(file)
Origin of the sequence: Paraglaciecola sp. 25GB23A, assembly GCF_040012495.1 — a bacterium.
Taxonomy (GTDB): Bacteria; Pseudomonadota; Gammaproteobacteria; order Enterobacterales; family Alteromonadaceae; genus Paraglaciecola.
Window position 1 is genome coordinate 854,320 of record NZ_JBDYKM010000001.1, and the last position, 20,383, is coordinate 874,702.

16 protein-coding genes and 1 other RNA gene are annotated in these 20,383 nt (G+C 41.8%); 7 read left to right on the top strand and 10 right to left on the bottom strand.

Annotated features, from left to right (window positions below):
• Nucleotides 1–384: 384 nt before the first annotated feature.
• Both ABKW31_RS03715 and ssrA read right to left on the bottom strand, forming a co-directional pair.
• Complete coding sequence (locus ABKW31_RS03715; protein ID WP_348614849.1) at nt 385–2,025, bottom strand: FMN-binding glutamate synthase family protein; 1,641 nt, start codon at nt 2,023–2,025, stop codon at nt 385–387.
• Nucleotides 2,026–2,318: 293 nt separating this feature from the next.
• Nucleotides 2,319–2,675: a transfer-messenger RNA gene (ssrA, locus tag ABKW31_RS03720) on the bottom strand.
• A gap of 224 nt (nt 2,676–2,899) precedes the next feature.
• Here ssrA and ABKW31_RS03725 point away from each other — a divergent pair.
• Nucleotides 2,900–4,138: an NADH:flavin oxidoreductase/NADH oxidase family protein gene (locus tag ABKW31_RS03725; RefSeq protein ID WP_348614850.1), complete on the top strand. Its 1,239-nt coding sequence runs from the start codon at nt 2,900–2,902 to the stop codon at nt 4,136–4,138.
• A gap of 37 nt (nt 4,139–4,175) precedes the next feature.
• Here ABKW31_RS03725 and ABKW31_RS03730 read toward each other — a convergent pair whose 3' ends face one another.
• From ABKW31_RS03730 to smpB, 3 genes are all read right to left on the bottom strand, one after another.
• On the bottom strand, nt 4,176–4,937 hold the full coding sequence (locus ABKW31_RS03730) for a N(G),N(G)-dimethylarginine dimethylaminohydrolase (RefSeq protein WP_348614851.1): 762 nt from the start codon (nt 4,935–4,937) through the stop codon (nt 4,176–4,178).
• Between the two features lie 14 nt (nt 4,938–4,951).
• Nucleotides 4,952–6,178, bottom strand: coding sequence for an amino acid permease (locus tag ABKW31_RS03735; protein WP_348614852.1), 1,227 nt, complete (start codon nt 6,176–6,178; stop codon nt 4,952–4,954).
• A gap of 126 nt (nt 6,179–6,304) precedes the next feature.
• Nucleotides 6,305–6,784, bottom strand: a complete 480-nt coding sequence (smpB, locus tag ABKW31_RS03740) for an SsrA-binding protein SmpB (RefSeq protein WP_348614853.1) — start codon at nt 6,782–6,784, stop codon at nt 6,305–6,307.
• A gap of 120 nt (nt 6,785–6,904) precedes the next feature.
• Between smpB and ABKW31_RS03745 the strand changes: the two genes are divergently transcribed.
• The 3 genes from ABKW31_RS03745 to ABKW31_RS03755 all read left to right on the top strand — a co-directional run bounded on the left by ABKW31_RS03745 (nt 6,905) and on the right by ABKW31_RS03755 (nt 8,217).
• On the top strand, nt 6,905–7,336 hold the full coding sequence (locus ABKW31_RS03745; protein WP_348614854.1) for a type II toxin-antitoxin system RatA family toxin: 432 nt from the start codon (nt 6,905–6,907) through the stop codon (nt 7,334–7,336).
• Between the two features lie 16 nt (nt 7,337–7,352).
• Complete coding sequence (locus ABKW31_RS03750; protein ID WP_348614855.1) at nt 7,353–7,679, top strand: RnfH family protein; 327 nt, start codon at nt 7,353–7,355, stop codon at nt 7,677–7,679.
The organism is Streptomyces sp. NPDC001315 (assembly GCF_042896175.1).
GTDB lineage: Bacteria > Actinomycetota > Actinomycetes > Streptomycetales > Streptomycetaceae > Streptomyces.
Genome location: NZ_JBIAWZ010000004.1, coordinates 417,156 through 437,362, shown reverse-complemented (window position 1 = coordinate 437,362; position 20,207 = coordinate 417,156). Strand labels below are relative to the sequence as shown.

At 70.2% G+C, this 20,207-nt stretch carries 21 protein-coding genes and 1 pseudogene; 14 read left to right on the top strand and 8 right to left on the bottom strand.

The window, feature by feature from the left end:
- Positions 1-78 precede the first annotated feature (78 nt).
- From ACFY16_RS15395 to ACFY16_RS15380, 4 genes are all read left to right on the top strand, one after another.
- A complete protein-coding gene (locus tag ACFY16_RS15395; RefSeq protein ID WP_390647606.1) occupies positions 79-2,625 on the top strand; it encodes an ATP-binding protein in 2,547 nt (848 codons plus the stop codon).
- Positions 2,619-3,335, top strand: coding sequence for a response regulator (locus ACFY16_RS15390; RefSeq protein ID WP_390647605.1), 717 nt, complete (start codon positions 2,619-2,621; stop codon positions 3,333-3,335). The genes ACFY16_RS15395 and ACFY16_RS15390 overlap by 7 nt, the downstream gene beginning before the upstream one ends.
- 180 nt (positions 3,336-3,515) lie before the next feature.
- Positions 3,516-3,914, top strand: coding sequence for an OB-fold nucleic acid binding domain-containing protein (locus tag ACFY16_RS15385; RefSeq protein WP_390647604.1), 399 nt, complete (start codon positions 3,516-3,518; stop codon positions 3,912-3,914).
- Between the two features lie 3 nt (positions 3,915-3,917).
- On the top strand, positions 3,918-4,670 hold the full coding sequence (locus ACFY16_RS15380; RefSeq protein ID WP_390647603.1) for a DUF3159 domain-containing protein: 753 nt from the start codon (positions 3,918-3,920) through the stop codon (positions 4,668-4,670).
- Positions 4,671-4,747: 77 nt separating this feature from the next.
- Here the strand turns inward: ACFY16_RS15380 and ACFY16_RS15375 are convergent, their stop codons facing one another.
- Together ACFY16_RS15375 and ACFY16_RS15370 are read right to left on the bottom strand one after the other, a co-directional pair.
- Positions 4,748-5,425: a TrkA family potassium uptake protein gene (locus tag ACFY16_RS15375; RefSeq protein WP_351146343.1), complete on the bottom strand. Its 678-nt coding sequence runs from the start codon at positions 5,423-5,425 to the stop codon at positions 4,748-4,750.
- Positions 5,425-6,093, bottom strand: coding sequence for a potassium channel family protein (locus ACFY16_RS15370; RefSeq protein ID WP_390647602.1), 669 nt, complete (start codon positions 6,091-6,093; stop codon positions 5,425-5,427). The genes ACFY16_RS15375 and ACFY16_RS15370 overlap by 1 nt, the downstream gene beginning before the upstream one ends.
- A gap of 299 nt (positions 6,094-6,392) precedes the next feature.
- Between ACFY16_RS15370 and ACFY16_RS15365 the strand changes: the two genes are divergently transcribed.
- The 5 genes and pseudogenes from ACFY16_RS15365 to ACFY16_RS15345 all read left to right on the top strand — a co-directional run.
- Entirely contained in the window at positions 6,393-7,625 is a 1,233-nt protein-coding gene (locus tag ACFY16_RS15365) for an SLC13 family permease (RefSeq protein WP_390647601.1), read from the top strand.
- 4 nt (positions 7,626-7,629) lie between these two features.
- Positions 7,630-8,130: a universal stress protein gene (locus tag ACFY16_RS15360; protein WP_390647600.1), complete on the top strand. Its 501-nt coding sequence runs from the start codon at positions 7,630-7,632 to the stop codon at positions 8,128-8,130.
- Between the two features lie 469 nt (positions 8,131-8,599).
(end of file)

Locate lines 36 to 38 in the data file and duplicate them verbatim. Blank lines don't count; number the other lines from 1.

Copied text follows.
- Positions 2,619-3,335, top strand: coding sequence for a response regulator (locus ACFY16_RS15390; RefSeq protein ID WP_390647605.1), 717 nt, complete (start codon positions 2,619-2,621; stop codon positions 3,333-3,335). The genes ACFY16_RS15395 and ACFY16_RS15390 overlap by 7 nt, the downstream gene beginning before the upstream one ends.
- 180 nt (positions 3,336-3,515) lie before the next feature.
- Positions 3,516-3,914, top strand: coding sequence for an OB-fold nucleic acid binding domain-containing protein (locus tag ACFY16_RS15385; RefSeq protein WP_390647604.1), 399 nt, complete (start codon positions 3,516-3,518; stop codon positions 3,912-3,914).